Remove A Snakehead And Win
DNR to Offer Recognition and Prizes to Anglers Who Catch and Kill Snakeheads
Annapolis, Md. (April 15, 2011) - In an effort to stem the spread of the invasive snakehead fish the Maryland Department of Natural Resources (DNR), the Potomac River Fisheries Commission (PRFC), and the U. S. Fish & Wildlife Service (USF&WS) are providing an opportunity to win prizes for anglers who catch, kill and enter photos of the snakeheads through the popular DNR online Angler’s Log social fishing site at http://dnr.maryland.gov/fisheries/fishingreport/log.asp.
“We do not want Snakeheads in our waters,” says DNR Inland Fisheries Director Don Cosden. “This initiative is a way to remind anglers that it is important to catch and kill this destructive species of fish.”
The Northern snakehead is a non-native fish species that was illegally introduced to the Potomac River. Snakeheads have thrived and expanded due to their ability to adapt to the Potomac’s ecosystem, and they now occupy the Potomac River and many of its tributaries. As top predators, their negative impacts to the ecosystem and other important recreational and commercially valued fisheries could be significant.
From now until December 31st, 2011, anyone who catches a Northern snakehead with a hook-and-line and posts the catch including a photo of the dead fish on DNR’s Angler’s Log will be entered into a year end drawing. Anglers should report the location of their snakehead catches, as specifically as possible and include a ruler or another measuring device to indicate the size of the fish in the photo. Prizes include a $200 rod and tackle package, a Maryland State Park Passport and a 2012 Potomac River Fishing license. The park passport allows unlimited day-use entry for up to 10 people in a vehicle, unlimited boat launching at ALL facilities and a 10 percent discount on state-operated concessions and boat rentals.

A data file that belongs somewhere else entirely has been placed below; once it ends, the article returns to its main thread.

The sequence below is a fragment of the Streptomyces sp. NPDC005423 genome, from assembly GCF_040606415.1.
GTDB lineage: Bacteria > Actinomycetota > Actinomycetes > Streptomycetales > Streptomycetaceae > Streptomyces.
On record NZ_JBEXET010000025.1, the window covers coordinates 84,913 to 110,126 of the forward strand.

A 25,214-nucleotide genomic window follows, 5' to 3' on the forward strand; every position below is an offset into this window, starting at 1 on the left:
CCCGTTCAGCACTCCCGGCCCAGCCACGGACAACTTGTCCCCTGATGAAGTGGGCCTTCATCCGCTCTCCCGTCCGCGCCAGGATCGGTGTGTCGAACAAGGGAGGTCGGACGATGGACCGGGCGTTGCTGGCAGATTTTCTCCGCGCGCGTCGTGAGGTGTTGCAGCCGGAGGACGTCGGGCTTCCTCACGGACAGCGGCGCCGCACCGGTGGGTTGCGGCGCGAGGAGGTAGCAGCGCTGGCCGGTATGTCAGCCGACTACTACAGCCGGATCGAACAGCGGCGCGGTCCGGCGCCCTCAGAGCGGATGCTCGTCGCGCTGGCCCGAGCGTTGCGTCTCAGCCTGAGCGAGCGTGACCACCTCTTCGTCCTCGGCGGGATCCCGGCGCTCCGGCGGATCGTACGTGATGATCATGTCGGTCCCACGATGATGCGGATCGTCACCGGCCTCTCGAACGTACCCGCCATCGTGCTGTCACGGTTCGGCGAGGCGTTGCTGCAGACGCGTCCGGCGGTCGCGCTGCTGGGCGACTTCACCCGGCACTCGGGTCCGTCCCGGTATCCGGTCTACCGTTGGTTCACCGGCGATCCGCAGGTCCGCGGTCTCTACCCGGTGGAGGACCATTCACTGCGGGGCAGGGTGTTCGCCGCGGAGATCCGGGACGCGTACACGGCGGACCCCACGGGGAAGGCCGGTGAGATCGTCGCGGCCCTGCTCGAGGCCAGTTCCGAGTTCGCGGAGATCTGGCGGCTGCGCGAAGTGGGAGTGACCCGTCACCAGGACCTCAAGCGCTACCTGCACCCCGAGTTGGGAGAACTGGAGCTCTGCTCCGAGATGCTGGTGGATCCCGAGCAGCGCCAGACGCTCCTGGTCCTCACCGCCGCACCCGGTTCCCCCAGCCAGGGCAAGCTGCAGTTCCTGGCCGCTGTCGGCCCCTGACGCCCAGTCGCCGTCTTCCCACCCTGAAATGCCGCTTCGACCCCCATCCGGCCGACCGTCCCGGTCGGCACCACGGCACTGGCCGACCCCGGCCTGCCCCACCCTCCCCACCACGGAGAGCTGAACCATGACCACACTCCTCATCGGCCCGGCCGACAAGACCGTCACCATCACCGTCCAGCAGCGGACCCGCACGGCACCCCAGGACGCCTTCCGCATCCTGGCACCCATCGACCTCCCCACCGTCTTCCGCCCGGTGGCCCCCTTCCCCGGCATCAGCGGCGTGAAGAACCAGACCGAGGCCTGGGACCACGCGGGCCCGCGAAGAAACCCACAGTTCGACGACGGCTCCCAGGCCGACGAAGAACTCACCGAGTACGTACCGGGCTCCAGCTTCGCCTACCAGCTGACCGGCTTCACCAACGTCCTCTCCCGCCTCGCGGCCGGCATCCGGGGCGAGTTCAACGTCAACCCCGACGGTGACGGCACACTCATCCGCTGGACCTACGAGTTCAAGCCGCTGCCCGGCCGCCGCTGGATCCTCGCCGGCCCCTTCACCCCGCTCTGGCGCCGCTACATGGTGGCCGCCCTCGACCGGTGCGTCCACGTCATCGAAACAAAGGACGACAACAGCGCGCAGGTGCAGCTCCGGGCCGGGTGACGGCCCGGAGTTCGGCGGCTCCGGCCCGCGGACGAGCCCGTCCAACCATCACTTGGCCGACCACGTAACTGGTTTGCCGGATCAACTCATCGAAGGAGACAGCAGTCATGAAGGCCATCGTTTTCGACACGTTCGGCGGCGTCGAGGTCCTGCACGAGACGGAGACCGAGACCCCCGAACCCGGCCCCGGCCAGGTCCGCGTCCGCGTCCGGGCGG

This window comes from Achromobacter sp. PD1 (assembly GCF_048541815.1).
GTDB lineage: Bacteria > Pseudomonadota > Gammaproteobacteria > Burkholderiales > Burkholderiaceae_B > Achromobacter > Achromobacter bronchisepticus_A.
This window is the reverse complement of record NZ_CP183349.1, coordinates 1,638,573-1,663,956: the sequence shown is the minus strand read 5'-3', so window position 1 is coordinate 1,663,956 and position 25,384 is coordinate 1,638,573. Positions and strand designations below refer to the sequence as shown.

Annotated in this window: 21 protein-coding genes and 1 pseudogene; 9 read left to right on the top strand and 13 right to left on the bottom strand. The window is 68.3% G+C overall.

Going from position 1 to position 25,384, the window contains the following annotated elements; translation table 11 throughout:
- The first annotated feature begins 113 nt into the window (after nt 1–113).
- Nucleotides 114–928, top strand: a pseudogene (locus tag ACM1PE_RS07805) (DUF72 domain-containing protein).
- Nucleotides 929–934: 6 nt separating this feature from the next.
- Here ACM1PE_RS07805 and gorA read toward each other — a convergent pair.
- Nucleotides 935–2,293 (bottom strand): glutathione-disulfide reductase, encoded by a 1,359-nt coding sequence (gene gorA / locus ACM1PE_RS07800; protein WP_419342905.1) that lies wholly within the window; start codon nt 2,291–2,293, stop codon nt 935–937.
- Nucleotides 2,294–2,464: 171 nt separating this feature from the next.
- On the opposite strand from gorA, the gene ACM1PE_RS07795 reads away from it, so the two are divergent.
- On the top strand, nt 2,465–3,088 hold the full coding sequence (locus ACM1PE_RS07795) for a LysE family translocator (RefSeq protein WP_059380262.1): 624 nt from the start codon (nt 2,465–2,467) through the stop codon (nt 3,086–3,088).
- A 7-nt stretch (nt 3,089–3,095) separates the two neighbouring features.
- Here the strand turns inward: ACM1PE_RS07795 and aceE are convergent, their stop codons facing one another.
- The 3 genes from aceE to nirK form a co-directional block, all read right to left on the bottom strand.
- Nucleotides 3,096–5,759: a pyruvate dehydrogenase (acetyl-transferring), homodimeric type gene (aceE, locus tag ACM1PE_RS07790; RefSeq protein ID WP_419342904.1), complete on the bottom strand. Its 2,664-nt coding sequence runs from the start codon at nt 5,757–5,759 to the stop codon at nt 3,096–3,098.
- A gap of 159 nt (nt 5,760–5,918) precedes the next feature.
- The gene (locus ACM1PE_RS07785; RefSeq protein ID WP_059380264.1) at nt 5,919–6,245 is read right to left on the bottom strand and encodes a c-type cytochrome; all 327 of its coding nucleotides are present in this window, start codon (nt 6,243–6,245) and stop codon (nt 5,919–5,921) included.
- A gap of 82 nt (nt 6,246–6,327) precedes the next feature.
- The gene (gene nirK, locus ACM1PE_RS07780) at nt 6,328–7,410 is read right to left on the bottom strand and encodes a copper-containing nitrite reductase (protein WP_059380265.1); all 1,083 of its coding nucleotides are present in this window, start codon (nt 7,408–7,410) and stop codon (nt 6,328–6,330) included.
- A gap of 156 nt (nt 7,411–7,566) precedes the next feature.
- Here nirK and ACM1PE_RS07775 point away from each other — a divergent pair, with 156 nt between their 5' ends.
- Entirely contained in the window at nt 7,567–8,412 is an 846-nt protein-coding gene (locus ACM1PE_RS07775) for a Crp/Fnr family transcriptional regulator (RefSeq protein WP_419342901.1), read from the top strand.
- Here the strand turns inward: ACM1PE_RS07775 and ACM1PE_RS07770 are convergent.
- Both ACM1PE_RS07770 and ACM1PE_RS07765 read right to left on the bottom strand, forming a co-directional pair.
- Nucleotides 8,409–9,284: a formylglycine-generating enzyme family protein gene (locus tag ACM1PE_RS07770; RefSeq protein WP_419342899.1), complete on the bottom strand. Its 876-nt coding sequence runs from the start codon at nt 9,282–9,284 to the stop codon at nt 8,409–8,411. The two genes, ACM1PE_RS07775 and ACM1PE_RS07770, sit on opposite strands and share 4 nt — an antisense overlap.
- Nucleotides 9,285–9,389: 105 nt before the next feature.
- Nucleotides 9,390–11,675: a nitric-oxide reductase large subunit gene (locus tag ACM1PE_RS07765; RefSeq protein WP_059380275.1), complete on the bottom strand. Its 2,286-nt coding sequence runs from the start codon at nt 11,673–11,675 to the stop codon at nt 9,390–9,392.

If the snakehead has a tag inserted in its back, you may also call (800) 448-8322 and report the tag number to receive a special edition hat and a certificate from the U.S Fish and Wildlife Service.
It is not expected that angler removals will eradicate snakeheads from Maryland waters, but DNR believes that this action may help slow or reduce snakehead abundance. It has been demonstrated that fisheries with high harvest rates can significantly depress fish populations. Information gained from anglers will also help biologists assess abundance and impacts to other species. Anglers should remember that is illegal to possess a live northern snakehead in Maryland and Federal law prohibits transport of live snakeheads into the U.S. or across state lines.
|April 15, 2011||
Contact: Josh Davidsburg
The Maryland Department of Natural Resources (DNR), which is celebrating its 40th anniversary this year, is the state agency responsible for providing natural and living resource-related services to citizens and visitors. DNR manages more than 461,000 acres of public lands and 17,000 miles of waterways, along with Maryland's forests, fisheries, and wildlife for maximum environmental, economic and quality of life benefits. A national leader in land conservation, DNR-managed parks and natural, historic, and cultural resources attract 12 million visitors annually. DNR is the lead agency in Maryland's effort to restore the Chesapeake Bay, the state's number one environmental priority. Learn more at www.dnr.maryland.gov